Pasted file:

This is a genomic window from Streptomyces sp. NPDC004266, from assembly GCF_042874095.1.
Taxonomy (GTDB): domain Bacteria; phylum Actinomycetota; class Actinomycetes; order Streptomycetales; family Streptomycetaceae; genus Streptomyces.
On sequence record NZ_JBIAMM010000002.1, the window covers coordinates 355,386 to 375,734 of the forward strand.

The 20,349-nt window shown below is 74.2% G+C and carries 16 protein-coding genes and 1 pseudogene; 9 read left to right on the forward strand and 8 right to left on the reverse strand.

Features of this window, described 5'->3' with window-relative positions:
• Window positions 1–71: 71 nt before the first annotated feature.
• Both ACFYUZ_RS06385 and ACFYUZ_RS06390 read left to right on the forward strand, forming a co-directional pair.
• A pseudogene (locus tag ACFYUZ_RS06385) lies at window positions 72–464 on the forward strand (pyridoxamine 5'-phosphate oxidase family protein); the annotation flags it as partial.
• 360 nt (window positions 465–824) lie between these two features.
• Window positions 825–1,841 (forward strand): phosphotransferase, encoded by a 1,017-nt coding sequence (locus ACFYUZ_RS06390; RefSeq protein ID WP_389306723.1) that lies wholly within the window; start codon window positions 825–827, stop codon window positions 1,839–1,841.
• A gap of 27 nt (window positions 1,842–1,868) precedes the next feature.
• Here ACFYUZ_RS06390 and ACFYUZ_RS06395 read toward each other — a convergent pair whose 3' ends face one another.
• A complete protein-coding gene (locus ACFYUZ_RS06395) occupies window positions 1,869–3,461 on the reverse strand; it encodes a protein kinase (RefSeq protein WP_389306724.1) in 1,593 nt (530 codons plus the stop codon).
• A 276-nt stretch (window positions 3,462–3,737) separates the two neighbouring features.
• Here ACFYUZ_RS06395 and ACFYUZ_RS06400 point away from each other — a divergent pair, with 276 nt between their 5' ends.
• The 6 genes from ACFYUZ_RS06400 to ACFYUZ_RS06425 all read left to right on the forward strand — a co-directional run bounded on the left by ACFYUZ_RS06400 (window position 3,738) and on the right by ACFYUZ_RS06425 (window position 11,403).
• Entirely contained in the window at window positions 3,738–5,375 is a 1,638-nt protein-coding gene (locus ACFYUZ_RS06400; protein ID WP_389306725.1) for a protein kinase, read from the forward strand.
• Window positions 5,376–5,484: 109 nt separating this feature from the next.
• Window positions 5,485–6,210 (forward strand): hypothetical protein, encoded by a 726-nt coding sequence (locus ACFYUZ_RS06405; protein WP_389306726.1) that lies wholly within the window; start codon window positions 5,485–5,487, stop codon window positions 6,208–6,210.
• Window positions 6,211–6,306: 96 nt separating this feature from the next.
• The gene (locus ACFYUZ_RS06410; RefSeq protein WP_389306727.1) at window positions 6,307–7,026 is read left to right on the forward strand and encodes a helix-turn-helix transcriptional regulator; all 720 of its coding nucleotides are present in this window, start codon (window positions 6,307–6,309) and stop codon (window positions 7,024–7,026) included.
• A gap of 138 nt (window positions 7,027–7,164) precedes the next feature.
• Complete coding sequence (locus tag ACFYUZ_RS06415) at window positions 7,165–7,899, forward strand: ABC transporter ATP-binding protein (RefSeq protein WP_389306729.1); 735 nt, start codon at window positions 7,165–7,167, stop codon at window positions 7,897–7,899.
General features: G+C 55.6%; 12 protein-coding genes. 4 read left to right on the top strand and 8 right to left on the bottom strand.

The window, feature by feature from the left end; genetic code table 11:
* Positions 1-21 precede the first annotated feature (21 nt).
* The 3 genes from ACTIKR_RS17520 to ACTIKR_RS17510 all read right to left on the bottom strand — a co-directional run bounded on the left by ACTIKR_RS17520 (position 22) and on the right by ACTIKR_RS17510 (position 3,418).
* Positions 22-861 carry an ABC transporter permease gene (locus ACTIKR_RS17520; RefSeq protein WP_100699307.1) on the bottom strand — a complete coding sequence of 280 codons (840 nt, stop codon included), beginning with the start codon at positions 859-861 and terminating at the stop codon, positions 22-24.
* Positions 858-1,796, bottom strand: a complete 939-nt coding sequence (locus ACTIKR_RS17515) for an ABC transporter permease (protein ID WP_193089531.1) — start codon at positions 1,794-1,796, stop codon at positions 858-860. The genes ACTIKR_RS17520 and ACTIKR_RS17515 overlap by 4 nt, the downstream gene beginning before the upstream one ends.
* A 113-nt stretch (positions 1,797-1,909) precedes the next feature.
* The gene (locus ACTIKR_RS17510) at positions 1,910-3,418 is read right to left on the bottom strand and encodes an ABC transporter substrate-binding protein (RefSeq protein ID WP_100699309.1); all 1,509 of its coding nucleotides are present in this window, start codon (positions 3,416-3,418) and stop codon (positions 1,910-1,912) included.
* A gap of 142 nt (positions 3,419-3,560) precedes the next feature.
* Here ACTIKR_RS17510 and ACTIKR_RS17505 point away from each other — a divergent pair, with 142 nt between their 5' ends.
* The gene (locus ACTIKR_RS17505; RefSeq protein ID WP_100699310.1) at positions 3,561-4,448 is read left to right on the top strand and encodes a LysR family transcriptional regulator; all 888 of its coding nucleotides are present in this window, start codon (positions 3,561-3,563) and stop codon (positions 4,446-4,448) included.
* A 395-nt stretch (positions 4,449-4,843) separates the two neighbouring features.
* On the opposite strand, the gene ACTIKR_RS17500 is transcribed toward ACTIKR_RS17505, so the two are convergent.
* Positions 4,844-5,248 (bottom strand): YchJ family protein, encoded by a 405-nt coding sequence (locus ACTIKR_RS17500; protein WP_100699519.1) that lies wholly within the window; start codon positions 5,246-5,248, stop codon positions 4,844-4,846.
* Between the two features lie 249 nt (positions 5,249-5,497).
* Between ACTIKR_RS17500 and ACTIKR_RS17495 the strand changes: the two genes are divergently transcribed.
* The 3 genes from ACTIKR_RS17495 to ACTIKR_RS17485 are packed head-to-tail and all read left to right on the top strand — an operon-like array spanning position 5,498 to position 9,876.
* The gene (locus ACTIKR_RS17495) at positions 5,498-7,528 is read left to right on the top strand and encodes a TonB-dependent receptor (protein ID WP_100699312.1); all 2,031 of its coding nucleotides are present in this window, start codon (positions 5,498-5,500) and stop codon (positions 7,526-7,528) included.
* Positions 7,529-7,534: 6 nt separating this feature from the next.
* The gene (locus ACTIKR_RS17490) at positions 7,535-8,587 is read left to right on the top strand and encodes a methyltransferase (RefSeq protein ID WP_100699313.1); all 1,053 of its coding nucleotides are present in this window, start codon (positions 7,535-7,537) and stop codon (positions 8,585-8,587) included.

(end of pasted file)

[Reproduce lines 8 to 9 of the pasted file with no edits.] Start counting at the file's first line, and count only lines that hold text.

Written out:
• A pseudogene (locus tag ACFYUZ_RS06385) lies at window positions 72–464 on the forward strand (pyridoxamine 5'-phosphate oxidase family protein); the annotation flags it as partial.
• 360 nt (window positions 465–824) lie between these two features.